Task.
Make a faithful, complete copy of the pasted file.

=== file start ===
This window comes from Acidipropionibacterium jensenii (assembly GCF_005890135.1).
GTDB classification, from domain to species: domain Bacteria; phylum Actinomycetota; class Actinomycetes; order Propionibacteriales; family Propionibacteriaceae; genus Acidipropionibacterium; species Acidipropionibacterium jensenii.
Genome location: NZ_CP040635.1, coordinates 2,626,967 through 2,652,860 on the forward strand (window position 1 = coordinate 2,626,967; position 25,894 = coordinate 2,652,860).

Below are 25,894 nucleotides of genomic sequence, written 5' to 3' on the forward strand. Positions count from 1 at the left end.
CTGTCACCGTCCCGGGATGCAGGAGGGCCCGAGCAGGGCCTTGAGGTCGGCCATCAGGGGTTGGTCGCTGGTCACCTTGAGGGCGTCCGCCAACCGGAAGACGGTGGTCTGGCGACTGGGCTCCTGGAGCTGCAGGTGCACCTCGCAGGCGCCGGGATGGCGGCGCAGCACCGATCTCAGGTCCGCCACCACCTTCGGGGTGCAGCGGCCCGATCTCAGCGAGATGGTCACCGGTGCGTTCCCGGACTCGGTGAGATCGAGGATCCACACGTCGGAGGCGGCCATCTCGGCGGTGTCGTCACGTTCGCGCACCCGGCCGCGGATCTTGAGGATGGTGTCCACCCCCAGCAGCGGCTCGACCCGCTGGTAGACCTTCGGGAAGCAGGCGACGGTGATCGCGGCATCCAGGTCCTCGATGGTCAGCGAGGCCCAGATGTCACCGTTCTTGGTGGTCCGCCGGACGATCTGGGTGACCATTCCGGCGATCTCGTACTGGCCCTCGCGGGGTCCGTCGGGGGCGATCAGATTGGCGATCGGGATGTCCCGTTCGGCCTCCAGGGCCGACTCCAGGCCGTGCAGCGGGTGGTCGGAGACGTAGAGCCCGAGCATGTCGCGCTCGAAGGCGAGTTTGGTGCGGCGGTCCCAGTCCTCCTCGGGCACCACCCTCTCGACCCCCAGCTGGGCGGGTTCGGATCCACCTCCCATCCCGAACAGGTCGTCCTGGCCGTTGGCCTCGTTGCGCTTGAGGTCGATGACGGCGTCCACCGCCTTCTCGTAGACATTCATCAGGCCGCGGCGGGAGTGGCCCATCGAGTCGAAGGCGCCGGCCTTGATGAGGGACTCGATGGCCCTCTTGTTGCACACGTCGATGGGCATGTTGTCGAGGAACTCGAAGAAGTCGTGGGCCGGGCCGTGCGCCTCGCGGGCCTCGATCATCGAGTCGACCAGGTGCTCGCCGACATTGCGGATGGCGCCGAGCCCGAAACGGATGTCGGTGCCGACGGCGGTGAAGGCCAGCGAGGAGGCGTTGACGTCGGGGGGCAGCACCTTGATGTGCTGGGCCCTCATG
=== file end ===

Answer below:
This window comes from Acidipropionibacterium jensenii (assembly GCF_005890135.1).
GTDB classification, from domain to species: domain Bacteria; phylum Actinomycetota; class Actinomycetes; order Propionibacteriales; family Propionibacteriaceae; genus Acidipropionibacterium; species Acidipropionibacterium jensenii.
Genome location: NZ_CP040635.1, coordinates 2,626,967 through 2,652,860 on the forward strand (window position 1 = coordinate 2,626,967; position 25,894 = coordinate 2,652,860).

Below are 25,894 nucleotides of genomic sequence, written 5' to 3' on the forward strand. Positions count from 1 at the left end.
CTGTCACCGTCCCGGGATGCAGGAGGGCCCGAGCAGGGCCTTGAGGTCGGCCATCAGGGGTTGGTCGCTGGTCACCTTGAGGGCGTCCGCCAACCGGAAGACGGTGGTCTGGCGACTGGGCTCCTGGAGCTGCAGGTGCACCTCGCAGGCGCCGGGATGGCGGCGCAGCACCGATCTCAGGTCCGCCACCACCTTCGGGGTGCAGCGGCCCGATCTCAGCGAGATGGTCACCGGTGCGTTCCCGGACTCGGTGAGATCGAGGATCCACACGTCGGAGGCGGCCATCTCGGCGGTGTCGTCACGTTCGCGCACCCGGCCGCGGATCTTGAGGATGGTGTCCACCCCCAGCAGCGGCTCGACCCGCTGGTAGACCTTCGGGAAGCAGGCGACGGTGATCGCGGCATCCAGGTCCTCGATGGTCAGCGAGGCCCAGATGTCACCGTTCTTGGTGGTCCGCCGGACGATCTGGGTGACCATTCCGGCGATCTCGTACTGGCCCTCGCGGGGTCCGTCGGGGGCGATCAGATTGGCGATCGGGATGTCCCGTTCGGCCTCCAGGGCCGACTCCAGGCCGTGCAGCGGGTGGTCGGAGACGTAGAGCCCGAGCATGTCGCGCTCGAAGGCGAGTTTGGTGCGGCGGTCCCAGTCCTCCTCGGGCACCACCCTCTCGACCCCCAGCTGGGCGGGTTCGGATCCACCTCCCATCCCGAACAGGTCGTCCTGGCCGTTGGCCTCGTTGCGCTTGAGGTCGATGACGGCGTCCACCGCCTTCTCGTAGACATTCATCAGGCCGCGGCGGGAGTGGCCCATCGAGTCGAAGGCGCCGGCCTTGATGAGGGACTCGATGGCCCTCTTGTTGCACACGTCGATGGGCATGTTGTCGAGGAACTCGAAGAAGTCGTGGGCCGGGCCGTGCGCCTCGCGGGCCTCGATCATCGAGTCGACCAGGTGCTCGCCGACATTGCGGATGGCGCCGAGCCCGAAACGGATGTCGGTGCCGACGGCGGTGAAGGCCAGCGAGGAGGCGTTGACGTCGGGGGGCAGCACCTTGATGTGCTGGGCCCTCATG